Scream Horror Magazine

Interview: Osgood Perkins Talks The Blackcoat’s Daughter

Posted on: March 31st, 2017

Many of you are likely more than aware of actor-turned-director Osgood Perkins (son of Anthony), following the recent success of his Netflix Originals flick I Am the Pretty Thing That Lives in the House. But, despite all the buzz his previous film, The Blackcoat’s Daughter garnered on the festival circuit, only now is his directorial debut getting the wider release it long deserved.

Penned by Perkins and starring an absolutely committed cast headed up by the three leading ladies, Emma Roberts, Kiernan Shipka and Lucy Boynton, The Blackcoat’s Daughter tells the chillingly atmospheric and unsettling tale of Kat (Shipka) and Rose (Boynton), two young girls who find themselves pitted against a mysterious evil when their parents inexplicably fail to come pick them up when their prestigious Catholic boarding school closes its doors for the winter holidays.

To celebrate the impending release of the film, SCREAM’s Howard Gorman caught up with Perkins to discuss the implications of releasing his debut on the wave of the success of his sophomore effort and how surrounding himself with women, both in front of and behind the camera, added an additional layer of sophistication to the film…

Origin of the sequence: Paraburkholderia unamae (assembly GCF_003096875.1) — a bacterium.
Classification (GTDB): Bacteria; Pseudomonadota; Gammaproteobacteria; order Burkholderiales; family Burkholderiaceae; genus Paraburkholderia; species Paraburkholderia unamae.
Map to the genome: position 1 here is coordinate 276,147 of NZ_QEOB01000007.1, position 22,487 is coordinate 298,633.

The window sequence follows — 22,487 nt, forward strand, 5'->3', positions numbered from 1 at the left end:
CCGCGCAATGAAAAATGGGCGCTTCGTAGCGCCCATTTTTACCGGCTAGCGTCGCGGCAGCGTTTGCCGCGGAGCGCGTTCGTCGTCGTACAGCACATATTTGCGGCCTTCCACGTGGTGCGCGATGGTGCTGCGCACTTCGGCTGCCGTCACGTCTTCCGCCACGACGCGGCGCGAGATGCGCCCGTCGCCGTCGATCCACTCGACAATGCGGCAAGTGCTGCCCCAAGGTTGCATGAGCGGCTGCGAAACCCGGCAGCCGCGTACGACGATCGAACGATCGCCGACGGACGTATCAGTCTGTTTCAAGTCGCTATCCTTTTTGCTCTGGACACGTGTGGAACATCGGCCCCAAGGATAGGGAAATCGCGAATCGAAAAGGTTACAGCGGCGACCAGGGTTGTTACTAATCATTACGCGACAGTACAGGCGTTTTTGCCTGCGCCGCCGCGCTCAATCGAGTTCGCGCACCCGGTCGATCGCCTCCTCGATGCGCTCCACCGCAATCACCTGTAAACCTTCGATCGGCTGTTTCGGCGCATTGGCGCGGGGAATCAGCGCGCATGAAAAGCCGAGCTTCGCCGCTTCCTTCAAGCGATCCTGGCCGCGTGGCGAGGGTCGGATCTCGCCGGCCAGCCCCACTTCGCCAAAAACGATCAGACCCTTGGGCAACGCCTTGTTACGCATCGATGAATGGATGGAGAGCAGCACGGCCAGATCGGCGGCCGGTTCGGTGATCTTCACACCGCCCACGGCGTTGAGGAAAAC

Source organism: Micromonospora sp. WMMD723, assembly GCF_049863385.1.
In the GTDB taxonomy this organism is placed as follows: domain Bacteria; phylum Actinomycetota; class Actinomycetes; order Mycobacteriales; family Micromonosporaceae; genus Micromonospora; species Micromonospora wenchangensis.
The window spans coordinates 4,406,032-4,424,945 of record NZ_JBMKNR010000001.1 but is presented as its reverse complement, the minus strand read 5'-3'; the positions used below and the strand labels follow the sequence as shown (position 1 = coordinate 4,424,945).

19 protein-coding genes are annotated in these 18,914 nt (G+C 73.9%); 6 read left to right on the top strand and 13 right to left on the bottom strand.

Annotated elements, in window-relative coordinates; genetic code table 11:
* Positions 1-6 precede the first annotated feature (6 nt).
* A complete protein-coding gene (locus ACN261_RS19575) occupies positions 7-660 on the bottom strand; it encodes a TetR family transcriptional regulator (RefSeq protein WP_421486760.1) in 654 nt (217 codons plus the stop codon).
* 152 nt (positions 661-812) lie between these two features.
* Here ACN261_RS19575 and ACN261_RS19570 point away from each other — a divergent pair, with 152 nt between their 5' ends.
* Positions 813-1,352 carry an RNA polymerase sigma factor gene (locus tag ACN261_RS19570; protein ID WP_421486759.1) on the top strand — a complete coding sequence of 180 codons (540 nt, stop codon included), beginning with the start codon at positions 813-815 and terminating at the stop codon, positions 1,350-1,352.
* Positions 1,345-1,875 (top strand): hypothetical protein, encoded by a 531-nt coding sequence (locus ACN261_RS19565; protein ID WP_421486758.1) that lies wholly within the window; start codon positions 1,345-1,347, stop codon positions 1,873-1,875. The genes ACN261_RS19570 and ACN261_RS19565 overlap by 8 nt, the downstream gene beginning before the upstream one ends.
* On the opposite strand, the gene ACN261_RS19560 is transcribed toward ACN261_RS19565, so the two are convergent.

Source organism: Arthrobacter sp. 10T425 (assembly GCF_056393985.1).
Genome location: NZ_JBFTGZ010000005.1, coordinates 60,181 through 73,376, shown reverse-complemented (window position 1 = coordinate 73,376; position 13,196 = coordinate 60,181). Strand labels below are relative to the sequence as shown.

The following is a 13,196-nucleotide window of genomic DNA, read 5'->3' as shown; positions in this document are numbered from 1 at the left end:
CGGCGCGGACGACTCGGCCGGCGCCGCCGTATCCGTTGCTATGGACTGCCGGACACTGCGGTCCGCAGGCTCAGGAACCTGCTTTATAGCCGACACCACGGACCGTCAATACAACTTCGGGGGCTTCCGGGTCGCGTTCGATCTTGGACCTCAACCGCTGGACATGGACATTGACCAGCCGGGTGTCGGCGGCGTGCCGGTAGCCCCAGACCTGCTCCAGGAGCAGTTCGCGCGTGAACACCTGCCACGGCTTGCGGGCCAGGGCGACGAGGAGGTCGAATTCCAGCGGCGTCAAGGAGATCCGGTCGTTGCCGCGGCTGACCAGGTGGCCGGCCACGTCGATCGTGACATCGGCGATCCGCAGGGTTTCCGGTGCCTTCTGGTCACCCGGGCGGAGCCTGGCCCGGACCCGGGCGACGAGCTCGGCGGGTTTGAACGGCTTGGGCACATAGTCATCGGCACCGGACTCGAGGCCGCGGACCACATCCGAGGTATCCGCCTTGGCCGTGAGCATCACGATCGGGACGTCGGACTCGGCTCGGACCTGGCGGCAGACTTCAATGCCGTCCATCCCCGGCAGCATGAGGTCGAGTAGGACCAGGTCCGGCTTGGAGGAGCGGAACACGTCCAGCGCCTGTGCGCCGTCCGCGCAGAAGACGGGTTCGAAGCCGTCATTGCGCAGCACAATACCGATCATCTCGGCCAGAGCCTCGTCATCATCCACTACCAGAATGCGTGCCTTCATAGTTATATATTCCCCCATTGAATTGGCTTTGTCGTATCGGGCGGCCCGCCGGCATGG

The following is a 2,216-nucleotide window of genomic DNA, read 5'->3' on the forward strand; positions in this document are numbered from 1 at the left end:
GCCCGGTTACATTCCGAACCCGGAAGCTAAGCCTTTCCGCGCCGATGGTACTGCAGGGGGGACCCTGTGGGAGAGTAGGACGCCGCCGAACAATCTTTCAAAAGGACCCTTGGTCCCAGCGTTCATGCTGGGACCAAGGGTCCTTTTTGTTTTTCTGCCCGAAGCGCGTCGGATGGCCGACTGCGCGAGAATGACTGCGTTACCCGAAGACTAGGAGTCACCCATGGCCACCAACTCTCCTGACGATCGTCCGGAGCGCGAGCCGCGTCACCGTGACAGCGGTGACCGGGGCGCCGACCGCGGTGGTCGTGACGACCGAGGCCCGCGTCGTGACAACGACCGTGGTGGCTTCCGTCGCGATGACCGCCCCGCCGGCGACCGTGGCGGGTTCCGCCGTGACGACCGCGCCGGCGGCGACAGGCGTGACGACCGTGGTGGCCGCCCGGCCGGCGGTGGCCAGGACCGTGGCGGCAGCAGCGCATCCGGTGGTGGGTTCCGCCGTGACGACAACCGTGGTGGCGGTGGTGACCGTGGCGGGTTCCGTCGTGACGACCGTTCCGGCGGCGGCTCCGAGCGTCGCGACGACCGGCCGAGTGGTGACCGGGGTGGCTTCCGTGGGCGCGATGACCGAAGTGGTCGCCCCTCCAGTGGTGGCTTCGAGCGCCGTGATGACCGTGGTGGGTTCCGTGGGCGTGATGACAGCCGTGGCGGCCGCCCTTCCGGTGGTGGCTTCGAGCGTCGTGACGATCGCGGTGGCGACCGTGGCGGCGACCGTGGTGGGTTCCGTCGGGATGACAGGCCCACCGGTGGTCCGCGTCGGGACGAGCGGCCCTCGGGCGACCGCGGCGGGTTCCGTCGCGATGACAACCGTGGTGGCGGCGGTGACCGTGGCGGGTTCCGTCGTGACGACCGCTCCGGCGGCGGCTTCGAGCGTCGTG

SCREAM: The film’s official release has been a long time coming. Not only has it taken the best part of two years for the film to get released after its festival run, but the project, as a whole, dates back the best part of a decade.

Osgood Perkins: Well I wrote a spec script that was looking for a home and I did manage to find enthusiastic and collaborative producers early on, but due to the nature of the non-linear/non-obvious nature of the screenplay, it was hard to pull money together for a first time director – I’d never done any music videos or commercials or anything like that. This was my first thing ever so a lot of faith had to be advanced for me to be able to make the movie at all. Once we got actresses attached, it did become a lot easier to finance.

And then, making it is as hard as making any first film when it’s 40 degrees below zero in Canada. That was NOT an easy thing to do but we did it and then got to show the film at Toronto and it just had a few unfortunate contractual delays here and there but the movie has never been changed at all. 100% of what was written was shot so I’m very happy about that fact.

SCREAM: When you wrote the script, I don’t think you had any hankerings to actually direct it. What/who changed your mind? I think Bryan Bertino may have twisted your arm?

Oz: That decision happened pretty early on. Bryan and his partner, Adrienne Biddle, were the people who were the first ones in love with the script and they wanted to make it with Bryan initially going to direct. In time, it became very clear to them that I really felt this film on a cellular level and, as I had authored it, they thought I should really go the distance with it. Of course, I was flattered and excited and it all worked out.

SCREAM: You’ve often said that the film is semi-autobiographical. What personal experiences did you draw from?